Sunday, March 25, 2007

Persian Capriciousness

By now, the news that Iran has seized 15 Royal Navy sailors is well known. This latest act of aggression by Iran is only the most flagrant and well-publicized. It is less well known that Iran has been training Shi'a death squads, which operate extensively throughout Iraq. Recently, it has also been revealed that Iran has begun to directly finance breakaway elements of Sadr's Mahdi Army. It is also less well known that the U.S. and Britain are holding some 300 Iranian nationals who have been caught spying, collecting intelligence, and training militants within Iraq.

First, it is quite hypocritical for Iran to seize British soldiers for allegedly crossing into Iranian waters. Iranian soldiers have been guilty of the same offense on numerous occasions, even opening fire on American and Iraqi troops within Iraqi territory.

Second, Iran's ignominious seizure of British sailors, and decision to try them for espionage is only a tactic to gain a "bargaining chip" and recover its own captured citizens, including many high-level generals.

Yet, Iran may have bitten off more than it can chew. The U.S. is highly unlikely to hand over Iranians that have been legitimately captured by coalition forces in Iraq. The dubious nature of the Brits' capture should shame the Iranian regime.

Iran should also be seriously concerned.

For one, an American military commander has said that Americans will not allow themselves to be taken without a fight if it comes to that. Overt Iranian aggression toward American servicemen would not be wise, considering two U.S. aircraft carriers are floating nearby. Indeed, the French have their own nuclear carrier in the Arabian sea, well within striking distance. Although Iran may not be concerned about French aggression, the recent coordinated American and French war games should give them pause.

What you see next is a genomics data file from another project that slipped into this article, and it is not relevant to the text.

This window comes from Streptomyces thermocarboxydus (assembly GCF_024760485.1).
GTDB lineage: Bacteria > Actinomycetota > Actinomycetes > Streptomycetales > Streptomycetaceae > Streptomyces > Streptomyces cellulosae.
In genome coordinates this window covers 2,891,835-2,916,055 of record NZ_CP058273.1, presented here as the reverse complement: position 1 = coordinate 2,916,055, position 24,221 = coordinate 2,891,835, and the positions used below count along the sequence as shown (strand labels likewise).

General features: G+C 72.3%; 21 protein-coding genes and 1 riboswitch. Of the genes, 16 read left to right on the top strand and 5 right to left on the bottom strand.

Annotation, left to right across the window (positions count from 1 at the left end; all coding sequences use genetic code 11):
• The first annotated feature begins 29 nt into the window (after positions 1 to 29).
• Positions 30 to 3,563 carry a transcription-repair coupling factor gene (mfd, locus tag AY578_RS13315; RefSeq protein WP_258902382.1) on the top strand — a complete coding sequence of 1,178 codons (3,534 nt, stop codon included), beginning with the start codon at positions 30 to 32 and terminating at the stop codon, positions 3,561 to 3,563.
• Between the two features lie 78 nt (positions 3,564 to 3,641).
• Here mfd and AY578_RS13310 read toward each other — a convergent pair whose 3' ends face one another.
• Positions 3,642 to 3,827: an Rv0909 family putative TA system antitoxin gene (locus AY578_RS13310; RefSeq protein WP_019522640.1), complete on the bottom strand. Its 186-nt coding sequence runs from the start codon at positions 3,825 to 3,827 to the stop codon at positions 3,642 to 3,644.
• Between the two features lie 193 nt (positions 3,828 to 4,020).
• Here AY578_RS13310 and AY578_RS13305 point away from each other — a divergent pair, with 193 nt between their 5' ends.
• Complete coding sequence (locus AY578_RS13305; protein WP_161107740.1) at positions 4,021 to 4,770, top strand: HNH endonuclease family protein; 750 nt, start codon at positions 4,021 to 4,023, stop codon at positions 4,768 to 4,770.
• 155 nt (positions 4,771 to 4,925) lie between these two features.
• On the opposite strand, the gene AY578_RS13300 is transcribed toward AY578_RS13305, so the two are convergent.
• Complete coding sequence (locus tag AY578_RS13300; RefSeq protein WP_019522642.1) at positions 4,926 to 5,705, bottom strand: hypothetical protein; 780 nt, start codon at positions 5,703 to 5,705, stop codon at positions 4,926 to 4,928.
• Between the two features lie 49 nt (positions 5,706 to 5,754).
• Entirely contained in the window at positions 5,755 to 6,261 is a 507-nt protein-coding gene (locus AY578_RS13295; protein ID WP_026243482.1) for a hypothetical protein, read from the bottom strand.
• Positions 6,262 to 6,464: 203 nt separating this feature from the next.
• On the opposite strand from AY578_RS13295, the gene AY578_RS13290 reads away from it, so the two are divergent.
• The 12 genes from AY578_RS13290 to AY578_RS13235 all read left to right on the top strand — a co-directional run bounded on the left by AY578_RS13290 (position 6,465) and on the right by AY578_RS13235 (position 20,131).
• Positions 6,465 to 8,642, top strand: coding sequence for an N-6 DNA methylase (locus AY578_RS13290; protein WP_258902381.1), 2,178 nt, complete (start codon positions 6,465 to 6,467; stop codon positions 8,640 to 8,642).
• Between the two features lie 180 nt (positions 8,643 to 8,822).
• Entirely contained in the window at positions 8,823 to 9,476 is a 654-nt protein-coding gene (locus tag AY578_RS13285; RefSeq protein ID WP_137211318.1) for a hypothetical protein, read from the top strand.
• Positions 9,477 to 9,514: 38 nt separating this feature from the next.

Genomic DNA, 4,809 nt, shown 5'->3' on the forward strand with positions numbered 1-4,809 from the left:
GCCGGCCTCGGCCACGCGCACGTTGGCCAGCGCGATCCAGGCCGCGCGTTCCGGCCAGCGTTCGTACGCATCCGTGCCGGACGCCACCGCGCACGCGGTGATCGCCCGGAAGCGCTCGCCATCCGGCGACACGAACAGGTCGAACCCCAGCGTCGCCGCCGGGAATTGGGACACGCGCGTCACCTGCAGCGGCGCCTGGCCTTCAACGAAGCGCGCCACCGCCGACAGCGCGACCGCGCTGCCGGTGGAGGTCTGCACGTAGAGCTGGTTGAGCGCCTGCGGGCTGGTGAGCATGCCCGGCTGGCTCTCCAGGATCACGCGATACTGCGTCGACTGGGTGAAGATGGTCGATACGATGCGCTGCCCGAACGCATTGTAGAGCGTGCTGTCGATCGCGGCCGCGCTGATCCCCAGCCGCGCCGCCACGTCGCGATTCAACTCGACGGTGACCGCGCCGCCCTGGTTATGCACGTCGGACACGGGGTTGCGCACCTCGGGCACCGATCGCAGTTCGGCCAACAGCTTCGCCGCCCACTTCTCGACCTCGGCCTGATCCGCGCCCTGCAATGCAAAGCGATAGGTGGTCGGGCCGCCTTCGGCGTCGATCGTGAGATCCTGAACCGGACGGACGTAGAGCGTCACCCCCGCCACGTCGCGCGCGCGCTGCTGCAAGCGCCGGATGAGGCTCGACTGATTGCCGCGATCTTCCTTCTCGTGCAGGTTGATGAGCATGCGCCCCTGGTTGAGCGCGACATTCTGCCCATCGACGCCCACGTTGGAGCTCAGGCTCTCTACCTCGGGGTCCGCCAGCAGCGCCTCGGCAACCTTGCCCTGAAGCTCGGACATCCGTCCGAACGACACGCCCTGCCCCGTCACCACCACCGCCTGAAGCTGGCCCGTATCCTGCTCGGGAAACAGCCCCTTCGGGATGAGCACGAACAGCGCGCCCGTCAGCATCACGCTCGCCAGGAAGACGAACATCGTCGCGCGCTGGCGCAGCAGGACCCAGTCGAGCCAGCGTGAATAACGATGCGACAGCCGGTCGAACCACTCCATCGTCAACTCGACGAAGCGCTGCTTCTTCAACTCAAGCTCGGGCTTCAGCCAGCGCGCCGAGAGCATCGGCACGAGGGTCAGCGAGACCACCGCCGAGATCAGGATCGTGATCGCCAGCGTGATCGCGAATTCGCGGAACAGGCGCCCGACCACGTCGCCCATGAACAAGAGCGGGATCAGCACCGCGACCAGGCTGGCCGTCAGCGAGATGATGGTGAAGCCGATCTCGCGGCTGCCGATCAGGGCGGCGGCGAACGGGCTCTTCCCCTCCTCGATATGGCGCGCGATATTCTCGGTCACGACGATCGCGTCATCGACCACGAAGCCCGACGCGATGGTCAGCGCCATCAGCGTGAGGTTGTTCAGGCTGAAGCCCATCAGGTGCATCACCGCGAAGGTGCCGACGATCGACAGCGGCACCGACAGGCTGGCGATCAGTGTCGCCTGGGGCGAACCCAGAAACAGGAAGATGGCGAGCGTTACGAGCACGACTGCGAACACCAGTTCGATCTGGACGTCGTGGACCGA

Curiously, as Iran spends a great deal of resources in Iraq, its economy is in poor shape; inflation is out of control, oil must be imported and taxed, and payments to Russia for the nuclear plant it is building have been suspended. Russia's bills have gone unpaid, leaving Iran deserted at the U.N. Fresh sanctions passed this weekend will cause the regime only further suffering. Iran lacks fiscal discipline, raising questions about the wisdom of its recent bellicosity.

Similarly, it's impossible to know British or American intentions. Britain may have deliberately put the sailors in a compromising position to provoke Iran. British and American forces may be trying to gauge Iran's responsiveness and readiness... and increase its state of paranoia. This may be the response that was hoped for. If Iran proceeds to prosecute the British sailors, Britain may feel the need to recover its citizens.

Iran's shameful act is not surprising. The regime was born amidst the seizure of the American embassy. Iran captured British troops in 2004 who were eventually released. Unfortunately for Iran, the geopolitical stakes have been raised due to new realities. The Iranian regime's obstinacy over its nuclear program should be an embarrassment by now.

Surely Ahmadinejad is losing sleep. The time for the Iranian opposition to step up political pressure is now.

Ahmadinejad and the mullahs have pulled the wool over their own eyes. They are attempting to place themselves on equal footing with two superpowers - The United States of America and Great Britain. To say this is a fatal miscalculation is an understatement.

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